CONTOUR during its launch preparations in May 2002.
|Major contractors||Johns Hopkins University|
|Mission type||Flyby (Planned)|
|Launch date||July 3, 2002|
|Launch vehicle||Delta II 7425|
|Launch site||Cape Canaveral Air Force Station, Florida, United States|
|Mission duration||Failed August 15, 2002|
|Flyby of||Encke, Schwassmann-Wachmann 3|
|Mass||328 kg (723 lb)|
The COmet Nucleus TOUR (CONTOUR) was a NASA Discovery-class space probe that failed shortly after its July 2002 launch. It had as its primary objective close flybys of two comet nuclei with the possibility of a flyby of a third known comet or an as-yet-undiscovered comet.
The two comets scheduled to be visited were Encke and Schwassmann-Wachmann-3, and the third target was d'Arrest. It was hoped that a new comet would have been discovered in the inner solar system between 2006 and 2008, in which case the spacecraft trajectory would have been changed if possible to rendezvous with the new comet. Scientific objectives included imaging the nuclei at resolutions of up to 4 meters (13 ft), performing spectral mapping of the nuclei at resolutions of up to 100 meters (330 ft), and obtaining detailed compositional data on gas and dust in the near-nucleus environment, with the goal of improving knowledge of the characteristics of comet nuclei.
After the solid rocket motor intended to inject the spacecraft into solar orbit was ignited on August 15, 2002, contact with the probe could not be re-established. Ground-based telescopes later found three objects along the course of the satellite, leading to the speculation that it had disintegrated. Attempts to contact the probe were ended on December 20, 2002. The probe thus accomplished none of its primary scientific objectives, but did prove some spaceflight technologies, such as the APL-developed non-coherent spacecraft navigation technique, which was later used on the New Horizons spacecraft.
The CONTOUR spacecraft had a total fueled mass of 775 kg, including 70 kg of hydrazine fuel and a Star 30BP booster with a mass of 377 kg. Power was provided by a body-mounted solar array designed for operation at distances between 0.75 and 1.5 AU from the Sun. It was three-axis stabilized for encounters and spin-stabilized during cruise mode between encounters.
COUNTOUR's Command/Data-handling and Guidance/Control computers both used the Mongoose-V microprocessor. Communications were through a fixed 0.45 m diameter high-gain antenna designed to support data rates greater than 100 kbit/s at encounters. Data and images were stored on two 3.3 Gbit solid-state recorders with a capacity of 600 images.
The spacecraft was equipped with four primary science instruments: the Contour Remote Imager/Spectrograph (CRISP), the Contour Aft Imager (CAI), the Dust Analyzer (CIDA), and the Neutral Gas Ion Mass Spectrometer (NGIMS).
CONTOUR launched on a Delta 7425 (a Delta II Lite launch vehicle with four strap-on solid-rocket boosters and a Star 27 third stage) on July 3, 2002, at 6:47:41 UT (2:47:41 a.m. EDT) from Cape Canaveral Air Force Station. It was launched into a high-apogee Earth orbit with a period of 5.5 days. Following a series of phasing orbits, the Star 30 solid rocket motor was used to perform an injection maneuver on August 15, 2002, to put CONTOUR in the proper trajectory for an Earth flyby in August 2003 followed by an encounter with comet Encke on November 12, 2003, at a distance of 100 to 160 km and a flyby speed of 28.2 km/s, 1.07 AU from the Sun and 0.27 AU from Earth. During the August 2002 injection maneuver, the probe was lost.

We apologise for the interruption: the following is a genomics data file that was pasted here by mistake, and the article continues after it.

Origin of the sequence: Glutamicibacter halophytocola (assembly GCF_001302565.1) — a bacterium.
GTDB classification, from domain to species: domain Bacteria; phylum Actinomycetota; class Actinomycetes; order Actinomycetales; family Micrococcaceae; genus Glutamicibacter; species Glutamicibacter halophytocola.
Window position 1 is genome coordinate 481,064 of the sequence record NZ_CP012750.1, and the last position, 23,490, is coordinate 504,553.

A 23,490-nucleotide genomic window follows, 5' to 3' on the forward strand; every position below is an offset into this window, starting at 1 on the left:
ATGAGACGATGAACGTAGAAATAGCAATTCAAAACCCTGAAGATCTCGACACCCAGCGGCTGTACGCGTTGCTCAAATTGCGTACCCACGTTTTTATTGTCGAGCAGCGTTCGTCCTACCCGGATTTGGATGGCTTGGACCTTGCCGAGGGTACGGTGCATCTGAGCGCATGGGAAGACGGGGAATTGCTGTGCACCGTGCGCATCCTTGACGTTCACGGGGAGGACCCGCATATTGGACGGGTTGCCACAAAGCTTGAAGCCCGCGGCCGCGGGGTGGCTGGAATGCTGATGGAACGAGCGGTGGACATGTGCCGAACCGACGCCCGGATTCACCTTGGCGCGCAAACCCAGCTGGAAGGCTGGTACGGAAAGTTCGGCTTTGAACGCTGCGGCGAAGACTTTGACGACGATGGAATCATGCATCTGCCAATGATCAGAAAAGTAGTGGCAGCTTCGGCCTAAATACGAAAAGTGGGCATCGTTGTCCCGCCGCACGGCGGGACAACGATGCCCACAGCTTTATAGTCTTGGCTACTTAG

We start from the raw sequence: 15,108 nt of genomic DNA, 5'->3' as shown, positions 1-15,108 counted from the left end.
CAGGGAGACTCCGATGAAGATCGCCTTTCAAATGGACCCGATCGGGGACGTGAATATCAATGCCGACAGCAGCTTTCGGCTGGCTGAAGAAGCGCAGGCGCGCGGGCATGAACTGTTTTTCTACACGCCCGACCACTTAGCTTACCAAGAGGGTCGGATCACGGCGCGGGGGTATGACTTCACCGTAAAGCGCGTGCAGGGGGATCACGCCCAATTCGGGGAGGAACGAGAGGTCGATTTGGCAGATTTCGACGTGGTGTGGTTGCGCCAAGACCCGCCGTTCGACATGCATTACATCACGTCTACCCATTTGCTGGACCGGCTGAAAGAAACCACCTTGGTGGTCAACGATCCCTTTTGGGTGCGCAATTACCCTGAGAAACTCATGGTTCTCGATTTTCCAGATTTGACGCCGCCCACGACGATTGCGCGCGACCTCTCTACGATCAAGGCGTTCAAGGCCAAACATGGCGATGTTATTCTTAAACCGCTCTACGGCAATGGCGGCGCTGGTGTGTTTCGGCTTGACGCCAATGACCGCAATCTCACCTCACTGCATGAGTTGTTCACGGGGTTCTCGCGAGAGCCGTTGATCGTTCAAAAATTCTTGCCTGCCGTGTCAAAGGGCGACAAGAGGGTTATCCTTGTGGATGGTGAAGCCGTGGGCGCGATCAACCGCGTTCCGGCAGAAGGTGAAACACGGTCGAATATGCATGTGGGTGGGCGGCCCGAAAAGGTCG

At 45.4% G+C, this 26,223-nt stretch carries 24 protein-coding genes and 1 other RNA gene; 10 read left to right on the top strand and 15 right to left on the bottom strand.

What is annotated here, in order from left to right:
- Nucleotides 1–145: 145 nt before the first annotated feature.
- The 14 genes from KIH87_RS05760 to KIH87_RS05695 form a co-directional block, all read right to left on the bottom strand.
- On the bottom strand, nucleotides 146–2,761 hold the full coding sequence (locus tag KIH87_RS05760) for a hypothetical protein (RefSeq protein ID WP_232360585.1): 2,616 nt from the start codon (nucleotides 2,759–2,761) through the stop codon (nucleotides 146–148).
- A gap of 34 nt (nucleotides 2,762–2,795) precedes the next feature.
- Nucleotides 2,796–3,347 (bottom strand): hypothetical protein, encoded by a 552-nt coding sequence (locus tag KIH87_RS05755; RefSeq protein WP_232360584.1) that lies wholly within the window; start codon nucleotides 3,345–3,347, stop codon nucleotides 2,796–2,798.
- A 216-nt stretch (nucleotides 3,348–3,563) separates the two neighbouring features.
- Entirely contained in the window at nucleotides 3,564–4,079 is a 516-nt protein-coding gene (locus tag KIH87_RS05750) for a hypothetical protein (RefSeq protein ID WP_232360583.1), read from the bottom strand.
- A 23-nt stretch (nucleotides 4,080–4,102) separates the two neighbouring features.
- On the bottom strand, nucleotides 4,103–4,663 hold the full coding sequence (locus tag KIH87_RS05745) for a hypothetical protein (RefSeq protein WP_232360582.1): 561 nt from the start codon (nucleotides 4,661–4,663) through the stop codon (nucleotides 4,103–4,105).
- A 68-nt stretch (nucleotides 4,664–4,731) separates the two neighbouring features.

Three more Earth flybys would have followed, in August 2004, February 2005, and February 2006. On June 18, 2006, CONTOUR would have encountered comet Schwassmann-Wachmann-3 at 14 km/s, 0.95 AU from the Sun and 0.33 AU from Earth. Two more Earth flybys were scheduled in February 2007 and 2008, and a flyby of comet d'Arrest might have occurred on 16 August 2008 at a relative velocity of 11.8 km/s, 1.35 AU from the Sun and 0.36 AU from Earth. All flybys would have had a closest encounter distance of about 100 km and would have occurred near the period of maximum activity for each comet. After the comet Encke encounter, CONTOUR might have been retargeted towards a new comet if one was discovered with the desired characteristics (e.g. active, brighter than absolute magnitude 10, perihelion within 1.5 AU).
Investigation into failure
According to NASA: "An investigation board concluded that the most likely cause of the mishap was structural failure of the spacecraft due to plume heating during the solid-rocket motor burn. Alternate possible but less likely causes determined were catastrophic failure of the solid rocket motor, collision with space debris, and loss of dynamic control of the spacecraft."
After the loss of CONTOUR, a replacement spacecraft – CONTOUR 2 – was proposed, scheduled for launch in 2006. However, the replacement did not ultimately materialize.
- CONTOUR at NASA.gov. Retrieved 2012-01-19.
- "CONTOUR - Mishap Investigation Board Report (PDF). NASA. May 31, 2003. Retrieved 2012-01-19.
- "CONTOUR". NASA Discovery Program. Retrieved December 27, 2007.
- CONTOUR Mission Profile by NASA's Solar System Exploration
- Bradley, Jr., Theron; Gay, Charles; Martin, Patrick; Stepheson, David; Tooley, Craig (May 31, 2003). "Contour Comet Nucleus Tour Mishap Investigation Board Report" (PDF). NASA. Retrieved December 27, 2007.